Predictors of failure of fish-oil therapy for intestinal failure-associated liver disease in children1,2

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Parenteral fish-oil (FO) therapy is a safe and effective treatment for intestinal failure-associated liver disease (IFALD). Patients whose cholestasis does not resolve with FO may progress to end-stage liver disease.


We sought to identify factors associated with the failure of FO therapy in treating IFALD to guide prognostication and referral guidelines.


Prospectively collected data for patients treated with FO at Boston Children's Hospital from 2004 to 2014 were retrospectively reviewed. Resolution of cholestasis was defined as sustained direct bilirubin (DB) <2 mg/dL, and treatment failure as liver transplantation or death while DB was >2 mg/dL as of July 2015. Demographics, laboratory values, and medical history at FO therapy initiation were compared between patients who achieved resolution of cholestasis and those who failed therapy.


Among 182 patients treated with FO, 86% achieved resolution of cholestasis and 14% failed therapy. Patients who failed therapy had median (IQR) lower birth weight [1020 g (737, 1776 g) compared with 1608 g (815, 2438 g); P = 0.03] and were older at FO initiation [20.4 wk (9.9, 38.6 wk) compared with 11.7 wk (7.3, 21.4 wk); P = 0.02] than patients whose cholestasis resolved. Patients who failed therapy had more advanced liver disease at therapy initiation than patients whose cholestasis resolved, as evidenced by lower median (IQR) γ-glutamyltransferase [54 U/L (41, 103 U/L) compared with 112 U/L (76, 168 U/L); P < 0.001], higher DB [10.4 mg/dL (7.5, 14.1 mg/dL) compared with 4.4 mg/dL (3.1, 6.6 mg/dL); P < 0.001], and a higher pediatric end-stage liver disease (PELD) score [22 (14, 25) compared with 12 (7, 15); P < 0.001]. A PELD score of ≥15, history of gastrointestinal bleeding, age at FO initiation ≥16 wk, presence of nongastrointestinal comorbidities, and mechanical ventilation at FO initiation were independent predictors of treatment failure.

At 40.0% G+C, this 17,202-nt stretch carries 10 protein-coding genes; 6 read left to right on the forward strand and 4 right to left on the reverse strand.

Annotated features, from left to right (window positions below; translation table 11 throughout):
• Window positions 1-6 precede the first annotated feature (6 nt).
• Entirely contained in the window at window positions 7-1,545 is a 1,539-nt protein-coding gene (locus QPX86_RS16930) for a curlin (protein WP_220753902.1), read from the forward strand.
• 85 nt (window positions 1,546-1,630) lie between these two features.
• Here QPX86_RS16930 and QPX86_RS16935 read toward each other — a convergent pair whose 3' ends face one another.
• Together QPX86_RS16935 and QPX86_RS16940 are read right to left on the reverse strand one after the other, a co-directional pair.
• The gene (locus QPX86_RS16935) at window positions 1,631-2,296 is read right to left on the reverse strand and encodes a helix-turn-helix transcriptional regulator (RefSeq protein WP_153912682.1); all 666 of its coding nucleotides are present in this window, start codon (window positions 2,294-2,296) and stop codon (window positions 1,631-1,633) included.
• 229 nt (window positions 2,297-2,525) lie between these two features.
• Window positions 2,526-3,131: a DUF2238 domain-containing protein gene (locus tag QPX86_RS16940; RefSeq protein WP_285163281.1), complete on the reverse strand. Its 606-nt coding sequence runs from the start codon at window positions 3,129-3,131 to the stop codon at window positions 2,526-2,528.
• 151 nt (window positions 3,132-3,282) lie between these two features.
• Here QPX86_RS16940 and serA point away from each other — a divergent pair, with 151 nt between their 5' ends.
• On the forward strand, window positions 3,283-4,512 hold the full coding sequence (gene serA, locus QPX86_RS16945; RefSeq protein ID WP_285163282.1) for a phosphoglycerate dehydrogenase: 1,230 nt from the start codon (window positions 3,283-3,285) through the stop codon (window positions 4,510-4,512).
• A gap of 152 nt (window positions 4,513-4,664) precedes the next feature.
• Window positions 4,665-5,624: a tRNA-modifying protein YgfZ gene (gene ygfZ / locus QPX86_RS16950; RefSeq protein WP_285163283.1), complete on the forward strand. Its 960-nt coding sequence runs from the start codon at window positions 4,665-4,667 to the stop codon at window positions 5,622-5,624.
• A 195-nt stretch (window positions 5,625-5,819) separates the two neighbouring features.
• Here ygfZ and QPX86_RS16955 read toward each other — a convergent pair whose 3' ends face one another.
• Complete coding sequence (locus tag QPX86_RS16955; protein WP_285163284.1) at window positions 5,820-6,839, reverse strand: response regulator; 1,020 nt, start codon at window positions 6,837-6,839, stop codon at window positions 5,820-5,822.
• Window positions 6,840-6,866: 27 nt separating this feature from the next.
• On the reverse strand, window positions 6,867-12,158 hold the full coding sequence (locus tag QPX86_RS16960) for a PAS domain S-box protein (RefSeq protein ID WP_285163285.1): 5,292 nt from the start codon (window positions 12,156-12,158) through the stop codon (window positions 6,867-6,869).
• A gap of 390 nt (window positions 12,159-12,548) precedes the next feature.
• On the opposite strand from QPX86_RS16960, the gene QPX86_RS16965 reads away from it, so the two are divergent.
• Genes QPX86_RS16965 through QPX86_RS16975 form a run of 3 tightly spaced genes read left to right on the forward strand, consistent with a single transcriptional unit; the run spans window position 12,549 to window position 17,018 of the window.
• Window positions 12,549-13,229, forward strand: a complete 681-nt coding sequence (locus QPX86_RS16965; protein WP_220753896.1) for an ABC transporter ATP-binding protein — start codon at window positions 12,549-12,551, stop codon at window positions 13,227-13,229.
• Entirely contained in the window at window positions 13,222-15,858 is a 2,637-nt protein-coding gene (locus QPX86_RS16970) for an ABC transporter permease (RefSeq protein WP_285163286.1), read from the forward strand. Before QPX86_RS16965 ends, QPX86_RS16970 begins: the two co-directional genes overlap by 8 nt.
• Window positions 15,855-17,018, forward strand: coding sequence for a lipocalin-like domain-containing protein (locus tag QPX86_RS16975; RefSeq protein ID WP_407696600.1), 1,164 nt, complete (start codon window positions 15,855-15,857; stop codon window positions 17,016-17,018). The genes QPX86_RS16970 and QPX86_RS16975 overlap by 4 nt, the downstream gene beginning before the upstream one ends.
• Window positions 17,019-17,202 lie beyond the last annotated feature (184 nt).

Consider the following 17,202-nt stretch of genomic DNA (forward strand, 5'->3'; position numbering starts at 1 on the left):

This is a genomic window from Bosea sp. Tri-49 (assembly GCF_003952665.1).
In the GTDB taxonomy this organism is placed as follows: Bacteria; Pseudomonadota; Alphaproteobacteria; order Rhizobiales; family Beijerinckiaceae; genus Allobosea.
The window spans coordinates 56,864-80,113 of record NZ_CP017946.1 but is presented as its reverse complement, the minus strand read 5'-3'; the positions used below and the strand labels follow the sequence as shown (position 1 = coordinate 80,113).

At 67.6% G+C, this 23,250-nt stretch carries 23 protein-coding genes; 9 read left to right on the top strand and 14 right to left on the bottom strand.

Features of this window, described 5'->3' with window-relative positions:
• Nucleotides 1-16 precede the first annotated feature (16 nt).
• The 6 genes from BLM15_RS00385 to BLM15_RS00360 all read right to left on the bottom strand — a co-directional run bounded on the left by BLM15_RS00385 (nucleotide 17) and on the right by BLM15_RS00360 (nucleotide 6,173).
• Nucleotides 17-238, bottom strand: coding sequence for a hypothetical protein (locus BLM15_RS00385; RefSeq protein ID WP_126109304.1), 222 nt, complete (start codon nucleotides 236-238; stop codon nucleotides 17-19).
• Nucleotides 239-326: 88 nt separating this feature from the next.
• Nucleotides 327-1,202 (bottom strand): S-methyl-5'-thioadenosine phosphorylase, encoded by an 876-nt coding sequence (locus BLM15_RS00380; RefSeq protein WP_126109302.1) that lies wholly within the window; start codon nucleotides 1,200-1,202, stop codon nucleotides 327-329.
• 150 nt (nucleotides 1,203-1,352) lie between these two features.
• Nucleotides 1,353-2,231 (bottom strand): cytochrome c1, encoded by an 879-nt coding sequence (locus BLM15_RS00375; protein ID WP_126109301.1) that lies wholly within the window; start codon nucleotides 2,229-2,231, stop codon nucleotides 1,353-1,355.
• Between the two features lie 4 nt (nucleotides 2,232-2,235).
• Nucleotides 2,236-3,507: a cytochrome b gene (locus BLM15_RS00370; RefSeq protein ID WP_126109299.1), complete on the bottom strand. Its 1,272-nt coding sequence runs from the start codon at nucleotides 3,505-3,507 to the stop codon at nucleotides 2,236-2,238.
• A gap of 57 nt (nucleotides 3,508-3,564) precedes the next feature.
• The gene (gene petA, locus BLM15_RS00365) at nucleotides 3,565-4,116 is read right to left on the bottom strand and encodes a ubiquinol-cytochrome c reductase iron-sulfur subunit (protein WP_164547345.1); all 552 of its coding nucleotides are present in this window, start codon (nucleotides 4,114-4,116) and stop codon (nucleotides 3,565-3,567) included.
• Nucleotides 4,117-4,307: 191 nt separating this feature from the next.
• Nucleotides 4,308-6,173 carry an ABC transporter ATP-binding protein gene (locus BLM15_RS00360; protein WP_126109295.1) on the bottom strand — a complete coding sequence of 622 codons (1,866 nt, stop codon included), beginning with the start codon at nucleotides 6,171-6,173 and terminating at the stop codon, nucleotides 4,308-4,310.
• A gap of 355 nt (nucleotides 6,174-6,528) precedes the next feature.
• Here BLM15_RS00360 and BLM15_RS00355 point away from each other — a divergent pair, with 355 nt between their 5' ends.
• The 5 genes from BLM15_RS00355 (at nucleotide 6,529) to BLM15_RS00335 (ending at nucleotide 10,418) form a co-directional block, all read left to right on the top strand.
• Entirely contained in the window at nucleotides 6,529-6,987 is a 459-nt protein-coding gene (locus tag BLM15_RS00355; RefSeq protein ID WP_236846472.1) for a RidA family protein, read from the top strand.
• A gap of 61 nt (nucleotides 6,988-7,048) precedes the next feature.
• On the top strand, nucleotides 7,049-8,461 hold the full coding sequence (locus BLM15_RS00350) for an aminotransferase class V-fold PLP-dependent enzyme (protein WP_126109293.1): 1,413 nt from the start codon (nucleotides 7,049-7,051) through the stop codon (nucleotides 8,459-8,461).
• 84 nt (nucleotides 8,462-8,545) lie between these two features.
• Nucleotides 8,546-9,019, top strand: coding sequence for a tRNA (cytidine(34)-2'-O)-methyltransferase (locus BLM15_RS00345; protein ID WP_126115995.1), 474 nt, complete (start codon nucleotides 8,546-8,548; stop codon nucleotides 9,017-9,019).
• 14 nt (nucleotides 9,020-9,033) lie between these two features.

Most infants with IFALD responded to FO therapy with resolution of cholestasis, and liver transplantation was rarely required. Early FO initiation once biochemical cholestasis is detected in parenteral nutrition-dependent patients is recommended. This trial was registered at as NCT00910104.

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